The news dropped like dueling sledgehammers on Wednesday morning: First, the LA Galaxy announced that they had fired manager Curt Onalfo and replaced him with Sigi Schmid.
Then, not two hours later, the Galaxy’s new cross-town rivals answered. LAFC announced that it had landed former U.S. national team manager Bob Bradley as its first ever head coach.
The battle to own Los Angeles is very much on – and, amazingly enough, it’s the Galaxy, with their six MLS Cups and global brand name, seem to be playing from behind.
Mired in ninth place in the Western Conference and owners of a shocking 1-6-3 home record, the Galaxy are turning to Schmid to salvage a season that is well on its way to robbing the Galaxy of its reputation the league’s gold standard.
Schmid, 64 and entering his eighteenth season as an MLS manager, begins his second stint as Galaxy boss with a point to prove. After seven wildly successful years in Seattle, Schmid was fired midway through last season – and had to watch as the Sounders won their first MLS Cup without him.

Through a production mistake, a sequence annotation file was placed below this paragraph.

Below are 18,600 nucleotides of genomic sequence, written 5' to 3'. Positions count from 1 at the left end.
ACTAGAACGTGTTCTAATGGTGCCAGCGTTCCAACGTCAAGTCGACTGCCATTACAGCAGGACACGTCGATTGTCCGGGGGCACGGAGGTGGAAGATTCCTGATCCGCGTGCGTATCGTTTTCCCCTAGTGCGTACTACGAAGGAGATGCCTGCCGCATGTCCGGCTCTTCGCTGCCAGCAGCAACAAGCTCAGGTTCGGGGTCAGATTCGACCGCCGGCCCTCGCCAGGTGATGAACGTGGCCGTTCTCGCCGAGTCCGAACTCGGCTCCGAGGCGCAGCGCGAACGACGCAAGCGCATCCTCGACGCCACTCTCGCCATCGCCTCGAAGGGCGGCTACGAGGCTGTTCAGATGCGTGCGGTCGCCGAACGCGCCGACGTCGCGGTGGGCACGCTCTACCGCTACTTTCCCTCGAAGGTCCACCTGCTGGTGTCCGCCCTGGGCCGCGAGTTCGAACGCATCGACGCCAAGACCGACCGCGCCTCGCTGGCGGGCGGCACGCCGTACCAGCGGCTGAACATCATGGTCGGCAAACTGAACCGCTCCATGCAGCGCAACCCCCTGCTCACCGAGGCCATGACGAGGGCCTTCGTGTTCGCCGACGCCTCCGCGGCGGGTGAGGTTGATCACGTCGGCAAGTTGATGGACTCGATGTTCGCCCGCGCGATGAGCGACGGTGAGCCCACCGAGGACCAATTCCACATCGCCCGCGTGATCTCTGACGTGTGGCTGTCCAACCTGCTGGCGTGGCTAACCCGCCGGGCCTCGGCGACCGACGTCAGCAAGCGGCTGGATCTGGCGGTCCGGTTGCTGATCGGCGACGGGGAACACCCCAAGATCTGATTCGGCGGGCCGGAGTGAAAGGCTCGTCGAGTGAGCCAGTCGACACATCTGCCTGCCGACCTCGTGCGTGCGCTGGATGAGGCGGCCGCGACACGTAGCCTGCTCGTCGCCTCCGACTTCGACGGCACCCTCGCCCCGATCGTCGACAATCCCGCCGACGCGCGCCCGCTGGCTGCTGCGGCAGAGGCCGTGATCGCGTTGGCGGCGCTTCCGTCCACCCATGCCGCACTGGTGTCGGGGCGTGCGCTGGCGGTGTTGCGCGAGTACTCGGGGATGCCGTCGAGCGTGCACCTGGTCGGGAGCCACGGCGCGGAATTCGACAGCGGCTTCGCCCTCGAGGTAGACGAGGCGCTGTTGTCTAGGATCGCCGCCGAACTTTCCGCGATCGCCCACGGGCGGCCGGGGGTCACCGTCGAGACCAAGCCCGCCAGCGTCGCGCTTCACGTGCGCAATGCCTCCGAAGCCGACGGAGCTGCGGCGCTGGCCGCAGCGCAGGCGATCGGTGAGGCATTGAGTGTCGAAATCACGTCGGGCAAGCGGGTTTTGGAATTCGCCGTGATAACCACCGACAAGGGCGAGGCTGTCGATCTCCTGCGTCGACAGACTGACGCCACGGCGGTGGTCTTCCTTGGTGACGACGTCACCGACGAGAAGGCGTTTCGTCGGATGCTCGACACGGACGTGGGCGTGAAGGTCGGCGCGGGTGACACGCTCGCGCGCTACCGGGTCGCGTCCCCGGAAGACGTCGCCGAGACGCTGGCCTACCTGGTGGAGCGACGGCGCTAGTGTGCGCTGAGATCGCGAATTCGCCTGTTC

“I definitely want to continue coaching,” Schmid told FourFourTwo last August. “For me, my passion, my desire, my fire is still there to coach. I definitely still want to win another title, win an MLS Cup. I definitely want to do that. So we’ll relax a little bit, wait and see, and look for the right opportunity, and, hopefully, that will present itself.”
Now, after a year on the unemployment line, it has. In a duel profile of Schmid and Bruce Arena on MLS Insider last year, Schmid – comparing his two zero MLS Cups to Arena’s five – tried to take solace in the fact that his teams have, over the years, produced more national team players than Arena’s have.
It was, in a way, a rather pitiful claim. It’s Arena, after all, who is in his second spell and ninth year in total in charge of U.S.
And in many ways it’s Arena – who won three of his championships with L.A. – who Schmid is chasing, trying win the last title that the Sounders marched to without him last winter.
Schmid now inherits a team in need of a jolt and a club feeling the heat. To put it simply, this is the worst possible time for the Galaxy to be having their worst season in a decade.